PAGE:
Customer: The Boeing Company
Submitted by: Kinross and Render
The Boeing Company of Seattle, Washington, is the global aerospace industry’s biggest player with annual revenue of $58 billion. The company and its subsidiaries employ almost 190,000 people in more than 60 countries.
For the last 40 years, Boeing has been the world leader in commercial flight, producing such well-known jetliners as the 747, 777 and MD-90. Indeed the company has more than 11,000 jetliners in service worldwide. And it offers 24/7 technical support to help operators maintain their carriers in peak operating condition.
Boeing makes a wide range of fighter/attack aircrafts including the F/A-18 Hornet, F-15 Eagle, and the AV-8B Harrier. As NASA’s leading contractor, the company has contributed to the U.S. space program by building the Space Shuttle orbiters. Boeing is also leading the U.S. industry team for the International Space Station – the latter being the largest science and technology venture in history.
More than ever, Boeing is a company on the move. It is continually expanding its products and services, and taking advantage of new technologies. As part of its drive to stay on top of e-business, the Boeing Commercial Airplanes Group has launched myboeingfleet.com—a large Internet portal that pulls together the division’s main information resources in one place using BroadVision technology.
Boeing is always looking for ways to extend the benefits of e-business and the Internet to its airline customers. The company launched Boeing On-Line Delivery (“BOLD”), a client-server based, on-line system that gave airlines and maintenance providers direct access to technical drawings, service bulletins and maintenance manuals in 1995. The company followed this initiative up the following year with PART Page, the aerospace industry’s first Web site for ordering and tracking parts shipments. The PART Page is used by 250 airlines, and 675 related companies. In 1999 Boeing launched Flight Technical Services On-Line to provide flight-operations software and data to airlines over the Internet. More than 2,000 airline personnel have access to this site.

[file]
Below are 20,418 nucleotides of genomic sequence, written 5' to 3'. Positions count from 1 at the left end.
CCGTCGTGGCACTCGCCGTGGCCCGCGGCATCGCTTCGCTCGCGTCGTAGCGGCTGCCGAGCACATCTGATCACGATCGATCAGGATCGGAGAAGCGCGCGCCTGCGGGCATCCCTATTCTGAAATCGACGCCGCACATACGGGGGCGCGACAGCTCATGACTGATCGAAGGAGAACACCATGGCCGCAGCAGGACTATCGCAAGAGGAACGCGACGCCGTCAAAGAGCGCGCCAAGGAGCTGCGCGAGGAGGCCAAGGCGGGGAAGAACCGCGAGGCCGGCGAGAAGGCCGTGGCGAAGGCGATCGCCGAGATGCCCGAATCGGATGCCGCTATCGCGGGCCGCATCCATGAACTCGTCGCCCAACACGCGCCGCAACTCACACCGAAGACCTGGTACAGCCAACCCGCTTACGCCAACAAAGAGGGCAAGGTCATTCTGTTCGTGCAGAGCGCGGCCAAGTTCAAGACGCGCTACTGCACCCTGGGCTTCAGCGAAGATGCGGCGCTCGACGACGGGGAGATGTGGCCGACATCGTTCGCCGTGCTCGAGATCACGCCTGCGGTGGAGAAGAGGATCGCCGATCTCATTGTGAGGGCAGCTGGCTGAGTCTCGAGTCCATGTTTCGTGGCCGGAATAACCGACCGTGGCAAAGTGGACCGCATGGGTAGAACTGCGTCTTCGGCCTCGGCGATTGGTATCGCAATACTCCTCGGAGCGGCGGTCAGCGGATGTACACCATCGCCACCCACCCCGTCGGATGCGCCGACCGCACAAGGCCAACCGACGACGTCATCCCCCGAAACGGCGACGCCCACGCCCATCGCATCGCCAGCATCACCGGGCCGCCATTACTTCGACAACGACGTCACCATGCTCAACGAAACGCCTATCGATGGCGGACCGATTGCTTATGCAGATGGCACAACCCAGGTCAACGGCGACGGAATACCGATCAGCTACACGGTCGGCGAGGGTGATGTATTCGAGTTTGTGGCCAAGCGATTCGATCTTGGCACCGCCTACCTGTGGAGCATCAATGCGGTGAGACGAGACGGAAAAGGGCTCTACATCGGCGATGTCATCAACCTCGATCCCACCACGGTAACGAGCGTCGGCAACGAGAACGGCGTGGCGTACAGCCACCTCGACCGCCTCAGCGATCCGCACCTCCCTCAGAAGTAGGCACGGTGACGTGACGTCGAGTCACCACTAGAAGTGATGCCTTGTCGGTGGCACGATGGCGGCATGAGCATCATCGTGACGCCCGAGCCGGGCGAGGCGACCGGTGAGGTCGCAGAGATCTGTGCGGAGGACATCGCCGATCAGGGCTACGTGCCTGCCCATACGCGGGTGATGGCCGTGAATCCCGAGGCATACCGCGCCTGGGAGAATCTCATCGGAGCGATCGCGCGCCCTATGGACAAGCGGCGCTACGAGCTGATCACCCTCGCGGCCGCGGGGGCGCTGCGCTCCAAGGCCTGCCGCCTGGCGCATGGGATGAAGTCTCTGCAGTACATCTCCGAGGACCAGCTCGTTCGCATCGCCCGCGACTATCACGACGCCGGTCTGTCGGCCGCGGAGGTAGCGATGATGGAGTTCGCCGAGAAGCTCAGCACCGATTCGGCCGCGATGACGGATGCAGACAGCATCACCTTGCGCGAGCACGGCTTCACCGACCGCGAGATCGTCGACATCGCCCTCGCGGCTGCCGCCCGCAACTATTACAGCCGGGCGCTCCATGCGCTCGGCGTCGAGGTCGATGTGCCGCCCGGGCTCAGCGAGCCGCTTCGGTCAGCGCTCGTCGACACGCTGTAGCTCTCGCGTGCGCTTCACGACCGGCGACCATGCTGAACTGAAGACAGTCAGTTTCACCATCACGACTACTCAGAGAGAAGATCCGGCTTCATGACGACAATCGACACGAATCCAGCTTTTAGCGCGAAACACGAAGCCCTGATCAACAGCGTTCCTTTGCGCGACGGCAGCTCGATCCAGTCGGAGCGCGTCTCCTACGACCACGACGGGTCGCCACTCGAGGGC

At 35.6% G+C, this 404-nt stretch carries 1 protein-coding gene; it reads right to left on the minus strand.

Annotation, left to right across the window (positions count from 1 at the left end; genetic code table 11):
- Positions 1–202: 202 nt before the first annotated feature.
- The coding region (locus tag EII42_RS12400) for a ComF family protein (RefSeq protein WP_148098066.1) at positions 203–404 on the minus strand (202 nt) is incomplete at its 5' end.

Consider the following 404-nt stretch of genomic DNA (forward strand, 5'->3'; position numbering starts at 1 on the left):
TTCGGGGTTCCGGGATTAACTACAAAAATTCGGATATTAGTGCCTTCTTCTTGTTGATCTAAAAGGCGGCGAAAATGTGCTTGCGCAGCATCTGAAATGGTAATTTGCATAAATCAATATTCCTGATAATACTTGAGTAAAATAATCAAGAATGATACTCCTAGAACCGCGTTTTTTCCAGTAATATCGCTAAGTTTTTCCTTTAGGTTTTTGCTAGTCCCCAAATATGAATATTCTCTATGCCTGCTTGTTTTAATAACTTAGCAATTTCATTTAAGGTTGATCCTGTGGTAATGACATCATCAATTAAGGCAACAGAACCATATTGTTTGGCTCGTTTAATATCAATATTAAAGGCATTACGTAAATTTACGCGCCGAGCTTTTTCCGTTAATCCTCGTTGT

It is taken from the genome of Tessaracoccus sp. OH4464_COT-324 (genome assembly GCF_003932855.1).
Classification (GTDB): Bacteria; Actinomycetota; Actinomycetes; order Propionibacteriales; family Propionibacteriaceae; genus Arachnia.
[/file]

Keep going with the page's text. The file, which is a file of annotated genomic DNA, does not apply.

Also in 1999, Boeing announced plans to migrate BOLD to a new, Web based system called Web BOLD. But the watershed announcement in the area of e-business and the Internet for airline customers came in May 2000 with the launch of myboeingfleet.com—a single source of online maintenance, engineering and flight operations data.
This new portal is driven by BroadVision’s One-To-One e-business and Knowledge Management technology, which makes it possible for content to be customized for each user.
ABOUT THE SITE
This secure, password-protected Web site integrates Boeing’s current on-line offerings—Web BOLD, Flight Technical Services On-Line and PART Page -and it serves as the platform for new and expanded support and services coming down the pike.
Initially myboeingfleet.com provides access to such information resources as engineering drawings, software, service bulletins, major flight and maintenance manuals for selected airplanes, maintenance tips, training and in-service activity reports. But in the coming months it will be expanded to encompass additional maintenance manuals, airplane flight and operations manuals, on-line catalogs and additional training.
Boeing selected BroadVision’s e-business platform to power myboeingfleet. com for a number of reasons including tailored content, ease of installation, scalability and robustness.
One of the most powerful features of myboeingfleet.com is the portal’s ability to personalize content based on the airline and user. In the future, Boeing intends to add personalization at the role level—maintenance engineer, pilot, mechanic, and buyer. The site’s My Profile application, driven by BroadVision One-To-One Enterprise, One-To-One Knowledge, and BroadVision One-To-One Tools, allows users to specify access to documents and information related to their professional responsibilities.
For instance, an engineer at American Airlines can ask to be notified when new service bulletins are published for specific models of airplanes, or sections of airplanes. The site will then automatically generate those notices on the user’s personalized Web page, along with any related information, each time he logs on.
Installation of myboeingfleet.com was very smooth, and the portal went live in 134 days. BroadVision’s open architecture made integration with an Oracle database, Sun Microsystems servers, and backend legacy systems a snap.
The BroadVision solution is robust and it can handle a high volume of traffic. This will become particularly important when myboeingfleet.com serves up over 1.5 terabytes of content on the Web to thousands of customer users.